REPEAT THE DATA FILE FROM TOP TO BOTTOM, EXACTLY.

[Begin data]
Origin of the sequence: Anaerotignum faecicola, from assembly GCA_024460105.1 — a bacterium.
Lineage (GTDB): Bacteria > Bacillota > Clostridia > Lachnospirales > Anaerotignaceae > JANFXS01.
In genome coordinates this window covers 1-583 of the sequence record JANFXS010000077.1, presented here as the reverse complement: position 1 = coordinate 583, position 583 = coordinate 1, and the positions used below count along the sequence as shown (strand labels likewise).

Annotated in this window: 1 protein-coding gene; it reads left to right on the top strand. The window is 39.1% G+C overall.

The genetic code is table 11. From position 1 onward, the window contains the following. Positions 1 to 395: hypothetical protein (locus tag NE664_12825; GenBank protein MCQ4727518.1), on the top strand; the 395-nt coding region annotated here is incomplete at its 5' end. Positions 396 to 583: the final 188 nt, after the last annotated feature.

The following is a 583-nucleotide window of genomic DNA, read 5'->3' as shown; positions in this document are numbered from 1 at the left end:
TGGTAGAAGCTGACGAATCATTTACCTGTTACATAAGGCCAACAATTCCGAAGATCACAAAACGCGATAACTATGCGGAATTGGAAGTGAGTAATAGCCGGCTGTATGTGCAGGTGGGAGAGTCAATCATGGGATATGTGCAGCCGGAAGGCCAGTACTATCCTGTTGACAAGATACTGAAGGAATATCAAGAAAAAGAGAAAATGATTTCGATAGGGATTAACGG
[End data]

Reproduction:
Origin of the sequence: Anaerotignum faecicola, from assembly GCA_024460105.1 — a bacterium.
Lineage (GTDB): Bacteria > Bacillota > Clostridia > Lachnospirales > Anaerotignaceae > JANFXS01.
In genome coordinates this window covers 1-583 of the sequence record JANFXS010000077.1, presented here as the reverse complement: position 1 = coordinate 583, position 583 = coordinate 1, and the positions used below count along the sequence as shown (strand labels likewise).

Annotated in this window: 1 protein-coding gene; it reads left to right on the top strand. The window is 39.1% G+C overall.

The genetic code is table 11. From position 1 onward, the window contains the following. Positions 1 to 395: hypothetical protein (locus tag NE664_12825; GenBank protein MCQ4727518.1), on the top strand; the 395-nt coding region annotated here is incomplete at its 5' end. Positions 396 to 583: the final 188 nt, after the last annotated feature.

The following is a 583-nucleotide window of genomic DNA, read 5'->3' as shown; positions in this document are numbered from 1 at the left end:
TGGTAGAAGCTGACGAATCATTTACCTGTTACATAAGGCCAACAATTCCGAAGATCACAAAACGCGATAACTATGCGGAATTGGAAGTGAGTAATAGCCGGCTGTATGTGCAGGTGGGAGAGTCAATCATGGGATATGTGCAGCCGGAAGGCCAGTACTATCCTGTTGACAAGATACTGAAGGAATATCAAGAAAAAGAGAAAATGATTTCGATAGGGATTAACGG